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PALPABLE ABSENCE: INTERROGATING SYCORAX’S SILENCE IN SHAKESPEARE’S THE TEMPEST

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title
PALPABLE ABSENCE: INTERROGATING SYCORAX’S SILENCE IN SHAKESPEARE’S THE TEMPEST
author
Thomas, Rachel
abstract
In William Shakespeare’s play The Tempest, the African witch Sycorax is unstaged and silenced. Despite her absent voice, the construction of her character and her silence suggest that she continues to have agency and power over the play beyond her disembodiment. She is continuously evoked throughout the play by her son Caliban’s speech and cursing, Venus’ wanton charm at Miranda and Ferdinand’s marriage masque, and Prospero’s eventual renunciation of his magic. In the second chapter of this thesis, I study how Sycorax has been interpreted through three adaptations and appropriations: John Dryden and William D’avenant’s The Enchanted Island, Derek Jarman’s The Tempest, and Margaret Atwood’s Hag-Seed. These works combine the characteristics of Miranda and Sycorax who are presented as oppositional versions of femininity in the original play. The Miranda-figure in these versions appropriates the characteristics of the original Sycorax, yet the character Sycorax is either demonized, dehumanized, or further silenced. In this project, I have connected this graduate level analysis to classroom application for high school students. The marginalization of this character offers an opportunity for high school students to recognize and critically query the absence of Sycorax as well as other marginalized characters in canonical texts.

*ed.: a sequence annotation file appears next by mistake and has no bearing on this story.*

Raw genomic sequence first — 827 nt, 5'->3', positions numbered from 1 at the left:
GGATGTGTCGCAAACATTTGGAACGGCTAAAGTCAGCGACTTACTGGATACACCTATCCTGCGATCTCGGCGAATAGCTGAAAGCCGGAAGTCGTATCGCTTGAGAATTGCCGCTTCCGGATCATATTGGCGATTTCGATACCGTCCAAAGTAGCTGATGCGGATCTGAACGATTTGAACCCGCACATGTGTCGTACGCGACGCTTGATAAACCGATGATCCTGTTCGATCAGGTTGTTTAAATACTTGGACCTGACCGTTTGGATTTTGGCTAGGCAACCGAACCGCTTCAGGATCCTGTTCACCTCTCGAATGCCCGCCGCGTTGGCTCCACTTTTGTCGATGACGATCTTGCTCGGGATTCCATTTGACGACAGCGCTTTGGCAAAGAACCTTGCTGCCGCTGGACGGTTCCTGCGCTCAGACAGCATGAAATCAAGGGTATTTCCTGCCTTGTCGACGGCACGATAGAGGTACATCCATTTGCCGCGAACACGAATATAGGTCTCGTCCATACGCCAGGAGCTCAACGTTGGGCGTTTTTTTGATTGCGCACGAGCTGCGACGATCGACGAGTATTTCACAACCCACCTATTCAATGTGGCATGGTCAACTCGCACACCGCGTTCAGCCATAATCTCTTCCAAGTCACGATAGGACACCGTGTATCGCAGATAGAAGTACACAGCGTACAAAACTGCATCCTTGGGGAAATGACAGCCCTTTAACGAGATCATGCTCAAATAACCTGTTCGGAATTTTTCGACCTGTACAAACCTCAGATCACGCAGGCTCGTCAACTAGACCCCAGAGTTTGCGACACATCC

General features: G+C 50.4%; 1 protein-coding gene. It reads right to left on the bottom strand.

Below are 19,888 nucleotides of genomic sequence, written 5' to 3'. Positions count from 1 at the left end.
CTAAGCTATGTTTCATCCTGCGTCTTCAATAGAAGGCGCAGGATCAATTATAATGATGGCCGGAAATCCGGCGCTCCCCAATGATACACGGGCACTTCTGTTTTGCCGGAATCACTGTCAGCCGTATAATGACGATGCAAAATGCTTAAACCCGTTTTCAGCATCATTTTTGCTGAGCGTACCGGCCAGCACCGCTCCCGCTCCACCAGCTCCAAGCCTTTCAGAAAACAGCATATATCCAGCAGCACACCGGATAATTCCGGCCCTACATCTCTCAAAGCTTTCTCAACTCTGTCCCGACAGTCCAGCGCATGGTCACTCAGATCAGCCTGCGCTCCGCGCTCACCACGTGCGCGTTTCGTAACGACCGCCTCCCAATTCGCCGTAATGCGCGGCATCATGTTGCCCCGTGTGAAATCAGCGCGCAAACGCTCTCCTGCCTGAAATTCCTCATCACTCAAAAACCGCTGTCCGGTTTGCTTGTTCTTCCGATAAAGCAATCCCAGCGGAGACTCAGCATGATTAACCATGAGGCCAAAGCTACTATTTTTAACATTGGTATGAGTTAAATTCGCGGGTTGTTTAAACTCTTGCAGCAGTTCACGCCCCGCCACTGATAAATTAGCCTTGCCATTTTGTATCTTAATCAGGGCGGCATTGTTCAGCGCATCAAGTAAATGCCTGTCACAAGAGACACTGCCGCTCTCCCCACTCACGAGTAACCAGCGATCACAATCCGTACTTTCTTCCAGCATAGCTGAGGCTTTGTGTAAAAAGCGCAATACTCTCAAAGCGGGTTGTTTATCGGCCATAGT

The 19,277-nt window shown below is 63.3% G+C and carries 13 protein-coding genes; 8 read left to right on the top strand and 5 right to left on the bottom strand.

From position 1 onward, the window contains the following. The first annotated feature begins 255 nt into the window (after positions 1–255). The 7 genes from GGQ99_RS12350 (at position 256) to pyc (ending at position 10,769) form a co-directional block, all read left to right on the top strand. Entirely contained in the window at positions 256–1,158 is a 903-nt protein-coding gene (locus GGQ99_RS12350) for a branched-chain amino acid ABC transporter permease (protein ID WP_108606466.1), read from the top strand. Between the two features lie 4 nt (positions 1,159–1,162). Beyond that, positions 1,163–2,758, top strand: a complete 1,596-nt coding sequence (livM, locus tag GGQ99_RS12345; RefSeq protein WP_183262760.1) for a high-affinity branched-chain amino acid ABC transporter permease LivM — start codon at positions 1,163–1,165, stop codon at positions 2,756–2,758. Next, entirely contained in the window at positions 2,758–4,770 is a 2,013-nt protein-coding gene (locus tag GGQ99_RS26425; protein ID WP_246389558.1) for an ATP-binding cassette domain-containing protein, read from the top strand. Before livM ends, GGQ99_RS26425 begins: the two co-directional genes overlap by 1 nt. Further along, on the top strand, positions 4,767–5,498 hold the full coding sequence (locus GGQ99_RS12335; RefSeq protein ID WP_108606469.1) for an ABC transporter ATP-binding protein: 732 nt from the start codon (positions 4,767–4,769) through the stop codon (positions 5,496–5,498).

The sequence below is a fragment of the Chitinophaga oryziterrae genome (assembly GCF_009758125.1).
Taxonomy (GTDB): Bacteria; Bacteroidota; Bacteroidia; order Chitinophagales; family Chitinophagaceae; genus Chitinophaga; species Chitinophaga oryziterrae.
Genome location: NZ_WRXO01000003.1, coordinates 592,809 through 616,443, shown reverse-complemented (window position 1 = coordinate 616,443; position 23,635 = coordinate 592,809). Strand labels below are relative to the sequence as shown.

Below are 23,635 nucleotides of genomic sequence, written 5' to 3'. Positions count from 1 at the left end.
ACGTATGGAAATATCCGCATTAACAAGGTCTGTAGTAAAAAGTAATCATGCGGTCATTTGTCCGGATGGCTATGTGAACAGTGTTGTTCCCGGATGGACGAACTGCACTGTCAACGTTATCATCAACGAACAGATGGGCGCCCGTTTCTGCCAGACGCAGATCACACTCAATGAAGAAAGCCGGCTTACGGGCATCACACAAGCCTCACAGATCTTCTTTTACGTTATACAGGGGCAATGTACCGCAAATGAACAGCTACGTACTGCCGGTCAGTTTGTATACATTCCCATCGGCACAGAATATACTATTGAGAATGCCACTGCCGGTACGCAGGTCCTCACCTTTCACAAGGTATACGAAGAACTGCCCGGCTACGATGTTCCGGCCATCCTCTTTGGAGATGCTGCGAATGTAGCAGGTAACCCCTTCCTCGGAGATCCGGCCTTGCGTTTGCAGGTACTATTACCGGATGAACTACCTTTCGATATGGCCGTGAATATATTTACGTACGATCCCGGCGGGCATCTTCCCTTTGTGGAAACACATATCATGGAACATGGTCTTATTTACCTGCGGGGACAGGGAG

subject
Hag-Seed
Shakespeare
Sycorax
The Enchanted Island
The Tempest
contributor
Hogan, Sarah A (advisor)
Harlan, Susan E (committee member)
Mitchell, Joan F (committee member)
date
2023-07-25T17:48:35Z (accessioned)
2023 (issued)
degree
English (discipline)
embargo
2025-06-06 (terms)
2025-06-06 (liftdate)
identifier
http://hdl.handle.net/10339/102244 (uri)
language
en (iso)
publisher
Wake Forest University
type
Thesis

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